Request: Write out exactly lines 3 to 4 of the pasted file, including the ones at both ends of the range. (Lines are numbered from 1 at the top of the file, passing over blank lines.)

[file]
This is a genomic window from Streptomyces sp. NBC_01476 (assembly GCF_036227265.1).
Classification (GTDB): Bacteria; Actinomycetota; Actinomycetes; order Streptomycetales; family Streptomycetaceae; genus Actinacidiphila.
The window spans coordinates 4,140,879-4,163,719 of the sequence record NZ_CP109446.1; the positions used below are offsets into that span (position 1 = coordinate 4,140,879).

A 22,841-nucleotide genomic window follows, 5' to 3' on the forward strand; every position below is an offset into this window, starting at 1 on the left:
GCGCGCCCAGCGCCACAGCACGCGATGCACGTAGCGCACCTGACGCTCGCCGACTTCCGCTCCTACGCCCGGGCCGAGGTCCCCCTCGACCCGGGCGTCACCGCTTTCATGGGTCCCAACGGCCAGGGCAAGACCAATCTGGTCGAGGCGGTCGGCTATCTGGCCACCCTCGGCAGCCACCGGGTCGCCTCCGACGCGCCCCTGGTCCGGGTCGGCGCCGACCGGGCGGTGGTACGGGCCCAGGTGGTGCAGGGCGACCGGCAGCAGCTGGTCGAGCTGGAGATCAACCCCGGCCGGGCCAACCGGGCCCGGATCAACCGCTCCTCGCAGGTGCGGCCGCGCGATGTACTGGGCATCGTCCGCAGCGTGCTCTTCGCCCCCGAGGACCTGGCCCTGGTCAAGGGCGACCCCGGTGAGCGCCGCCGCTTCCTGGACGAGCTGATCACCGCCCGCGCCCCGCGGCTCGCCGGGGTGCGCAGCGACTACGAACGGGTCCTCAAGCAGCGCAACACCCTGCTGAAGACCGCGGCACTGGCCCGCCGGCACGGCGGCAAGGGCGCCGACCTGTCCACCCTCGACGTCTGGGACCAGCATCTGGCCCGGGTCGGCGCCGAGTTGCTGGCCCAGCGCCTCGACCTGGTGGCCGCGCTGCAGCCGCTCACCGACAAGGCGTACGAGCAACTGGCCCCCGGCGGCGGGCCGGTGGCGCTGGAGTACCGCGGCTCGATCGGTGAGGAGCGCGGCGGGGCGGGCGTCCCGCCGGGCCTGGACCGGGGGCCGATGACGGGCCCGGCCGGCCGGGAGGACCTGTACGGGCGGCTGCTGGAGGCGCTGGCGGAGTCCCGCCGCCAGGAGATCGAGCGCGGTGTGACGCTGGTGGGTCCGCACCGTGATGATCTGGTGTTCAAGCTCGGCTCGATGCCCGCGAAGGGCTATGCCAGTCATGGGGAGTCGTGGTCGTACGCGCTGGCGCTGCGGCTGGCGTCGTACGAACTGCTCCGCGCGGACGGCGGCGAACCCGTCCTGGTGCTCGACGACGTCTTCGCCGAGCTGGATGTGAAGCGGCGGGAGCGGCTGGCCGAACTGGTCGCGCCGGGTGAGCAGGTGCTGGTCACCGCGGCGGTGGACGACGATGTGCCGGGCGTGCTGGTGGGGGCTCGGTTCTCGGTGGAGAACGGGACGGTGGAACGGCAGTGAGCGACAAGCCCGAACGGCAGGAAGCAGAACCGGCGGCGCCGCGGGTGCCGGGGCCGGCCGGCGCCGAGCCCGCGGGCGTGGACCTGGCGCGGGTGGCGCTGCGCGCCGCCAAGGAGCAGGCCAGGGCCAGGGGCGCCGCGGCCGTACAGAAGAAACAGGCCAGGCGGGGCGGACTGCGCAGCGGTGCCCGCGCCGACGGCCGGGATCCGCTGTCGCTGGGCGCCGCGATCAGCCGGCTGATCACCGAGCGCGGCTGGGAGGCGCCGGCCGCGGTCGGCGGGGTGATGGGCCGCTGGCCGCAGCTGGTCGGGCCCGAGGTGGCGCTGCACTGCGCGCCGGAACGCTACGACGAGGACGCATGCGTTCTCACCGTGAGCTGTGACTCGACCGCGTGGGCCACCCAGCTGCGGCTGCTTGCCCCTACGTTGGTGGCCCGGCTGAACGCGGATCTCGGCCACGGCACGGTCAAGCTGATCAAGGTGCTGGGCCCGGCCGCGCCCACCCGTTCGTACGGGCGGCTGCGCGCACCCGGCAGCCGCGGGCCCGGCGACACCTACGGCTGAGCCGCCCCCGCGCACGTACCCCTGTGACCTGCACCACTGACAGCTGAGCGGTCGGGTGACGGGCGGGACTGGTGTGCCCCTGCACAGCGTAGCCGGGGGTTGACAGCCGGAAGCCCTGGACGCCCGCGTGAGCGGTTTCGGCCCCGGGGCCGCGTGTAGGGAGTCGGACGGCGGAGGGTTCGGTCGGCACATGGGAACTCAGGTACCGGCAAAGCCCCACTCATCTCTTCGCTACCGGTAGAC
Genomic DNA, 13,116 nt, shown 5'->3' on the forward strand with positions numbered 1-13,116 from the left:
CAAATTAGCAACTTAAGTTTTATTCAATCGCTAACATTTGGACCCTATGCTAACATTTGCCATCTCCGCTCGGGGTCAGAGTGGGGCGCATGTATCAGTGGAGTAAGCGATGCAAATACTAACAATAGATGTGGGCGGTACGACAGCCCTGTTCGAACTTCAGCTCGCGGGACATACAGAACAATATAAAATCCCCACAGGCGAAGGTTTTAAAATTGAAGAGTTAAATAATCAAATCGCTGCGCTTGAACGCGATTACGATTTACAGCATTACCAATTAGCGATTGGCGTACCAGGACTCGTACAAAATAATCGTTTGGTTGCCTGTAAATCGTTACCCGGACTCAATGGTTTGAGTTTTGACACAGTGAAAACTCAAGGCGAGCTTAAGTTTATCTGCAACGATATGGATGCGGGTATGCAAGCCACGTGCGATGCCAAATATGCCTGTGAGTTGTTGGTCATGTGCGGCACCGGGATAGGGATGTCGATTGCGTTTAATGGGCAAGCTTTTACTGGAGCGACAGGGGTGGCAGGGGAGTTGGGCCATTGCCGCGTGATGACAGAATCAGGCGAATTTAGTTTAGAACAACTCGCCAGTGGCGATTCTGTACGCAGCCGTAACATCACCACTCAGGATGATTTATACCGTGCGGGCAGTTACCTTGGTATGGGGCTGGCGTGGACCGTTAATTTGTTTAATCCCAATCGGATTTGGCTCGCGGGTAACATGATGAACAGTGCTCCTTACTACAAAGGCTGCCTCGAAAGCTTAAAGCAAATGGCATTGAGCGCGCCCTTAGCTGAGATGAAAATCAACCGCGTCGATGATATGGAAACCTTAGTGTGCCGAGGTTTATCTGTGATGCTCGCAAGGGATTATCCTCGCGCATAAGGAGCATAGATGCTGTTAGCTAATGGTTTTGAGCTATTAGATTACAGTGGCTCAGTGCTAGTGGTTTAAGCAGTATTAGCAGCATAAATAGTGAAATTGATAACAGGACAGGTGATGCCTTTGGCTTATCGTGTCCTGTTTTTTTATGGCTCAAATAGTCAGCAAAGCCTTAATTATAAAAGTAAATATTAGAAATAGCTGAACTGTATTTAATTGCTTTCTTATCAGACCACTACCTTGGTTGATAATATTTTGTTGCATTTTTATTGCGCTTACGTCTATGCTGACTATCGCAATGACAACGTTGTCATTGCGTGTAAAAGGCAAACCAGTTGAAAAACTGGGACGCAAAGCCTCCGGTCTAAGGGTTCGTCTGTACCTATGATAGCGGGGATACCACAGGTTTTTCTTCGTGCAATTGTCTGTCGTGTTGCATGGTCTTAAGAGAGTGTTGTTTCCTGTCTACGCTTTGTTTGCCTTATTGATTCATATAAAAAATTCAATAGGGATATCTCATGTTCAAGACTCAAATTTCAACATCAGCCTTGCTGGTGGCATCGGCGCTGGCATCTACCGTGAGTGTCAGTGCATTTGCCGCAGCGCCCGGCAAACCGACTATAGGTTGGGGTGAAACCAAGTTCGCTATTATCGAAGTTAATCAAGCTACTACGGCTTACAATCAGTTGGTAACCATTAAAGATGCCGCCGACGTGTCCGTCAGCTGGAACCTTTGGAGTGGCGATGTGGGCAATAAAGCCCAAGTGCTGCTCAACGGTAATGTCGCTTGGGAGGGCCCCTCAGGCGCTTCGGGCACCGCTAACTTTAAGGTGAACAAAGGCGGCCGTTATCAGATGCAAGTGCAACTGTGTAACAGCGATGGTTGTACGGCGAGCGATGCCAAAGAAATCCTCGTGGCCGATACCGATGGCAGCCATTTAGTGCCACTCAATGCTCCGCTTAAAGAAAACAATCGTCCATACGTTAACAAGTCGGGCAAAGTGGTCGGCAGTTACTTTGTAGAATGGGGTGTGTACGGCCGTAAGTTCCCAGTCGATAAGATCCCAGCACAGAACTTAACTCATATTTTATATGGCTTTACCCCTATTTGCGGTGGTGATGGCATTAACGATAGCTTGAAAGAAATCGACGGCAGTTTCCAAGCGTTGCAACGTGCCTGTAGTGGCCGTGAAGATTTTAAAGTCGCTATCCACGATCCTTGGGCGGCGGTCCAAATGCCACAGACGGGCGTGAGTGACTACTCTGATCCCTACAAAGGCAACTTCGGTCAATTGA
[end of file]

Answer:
The window spans coordinates 4,140,879-4,163,719 of the sequence record NZ_CP109446.1; the positions used below are offsets into that span (position 1 = coordinate 4,140,879).

A 22,841-nucleotide genomic window follows, 5' to 3' on the forward strand; every position below is an offset into this window, starting at 1 on the left: